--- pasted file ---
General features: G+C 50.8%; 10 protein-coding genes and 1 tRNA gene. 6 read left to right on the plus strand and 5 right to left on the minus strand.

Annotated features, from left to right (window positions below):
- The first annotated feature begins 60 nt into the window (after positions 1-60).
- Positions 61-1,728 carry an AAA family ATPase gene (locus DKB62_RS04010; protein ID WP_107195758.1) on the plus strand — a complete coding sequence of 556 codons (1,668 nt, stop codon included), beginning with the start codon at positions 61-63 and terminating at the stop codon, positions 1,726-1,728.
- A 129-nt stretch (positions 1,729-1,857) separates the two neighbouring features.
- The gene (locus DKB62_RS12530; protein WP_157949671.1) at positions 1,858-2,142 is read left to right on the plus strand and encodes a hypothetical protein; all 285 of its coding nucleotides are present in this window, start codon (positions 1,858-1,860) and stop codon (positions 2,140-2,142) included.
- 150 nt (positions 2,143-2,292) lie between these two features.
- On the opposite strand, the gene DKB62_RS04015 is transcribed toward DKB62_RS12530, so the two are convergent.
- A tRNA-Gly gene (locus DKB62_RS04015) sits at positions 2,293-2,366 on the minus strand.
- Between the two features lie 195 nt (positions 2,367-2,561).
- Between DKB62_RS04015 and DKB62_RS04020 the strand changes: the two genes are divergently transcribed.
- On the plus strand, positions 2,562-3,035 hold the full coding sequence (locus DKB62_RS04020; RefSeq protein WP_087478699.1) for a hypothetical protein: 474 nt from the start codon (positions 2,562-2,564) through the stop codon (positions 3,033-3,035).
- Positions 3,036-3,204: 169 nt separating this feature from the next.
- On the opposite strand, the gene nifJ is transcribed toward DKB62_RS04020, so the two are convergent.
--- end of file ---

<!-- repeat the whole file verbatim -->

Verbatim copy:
General features: G+C 50.8%; 10 protein-coding genes and 1 tRNA gene. 6 read left to right on the plus strand and 5 right to left on the minus strand.

Annotated features, from left to right (window positions below):
- The first annotated feature begins 60 nt into the window (after positions 1-60).
- Positions 61-1,728 carry an AAA family ATPase gene (locus DKB62_RS04010; protein ID WP_107195758.1) on the plus strand — a complete coding sequence of 556 codons (1,668 nt, stop codon included), beginning with the start codon at positions 61-63 and terminating at the stop codon, positions 1,726-1,728.
- A 129-nt stretch (positions 1,729-1,857) separates the two neighbouring features.
- The gene (locus DKB62_RS12530; protein WP_157949671.1) at positions 1,858-2,142 is read left to right on the plus strand and encodes a hypothetical protein; all 285 of its coding nucleotides are present in this window, start codon (positions 1,858-1,860) and stop codon (positions 2,140-2,142) included.
- 150 nt (positions 2,143-2,292) lie between these two features.
- On the opposite strand, the gene DKB62_RS04015 is transcribed toward DKB62_RS12530, so the two are convergent.
- A tRNA-Gly gene (locus DKB62_RS04015) sits at positions 2,293-2,366 on the minus strand.
- Between the two features lie 195 nt (positions 2,367-2,561).
- Between DKB62_RS04015 and DKB62_RS04020 the strand changes: the two genes are divergently transcribed.
- On the plus strand, positions 2,562-3,035 hold the full coding sequence (locus DKB62_RS04020; RefSeq protein WP_087478699.1) for a hypothetical protein: 474 nt from the start codon (positions 2,562-2,564) through the stop codon (positions 3,033-3,035).
- Positions 3,036-3,204: 169 nt separating this feature from the next.
- On the opposite strand, the gene nifJ is transcribed toward DKB62_RS04020, so the two are convergent.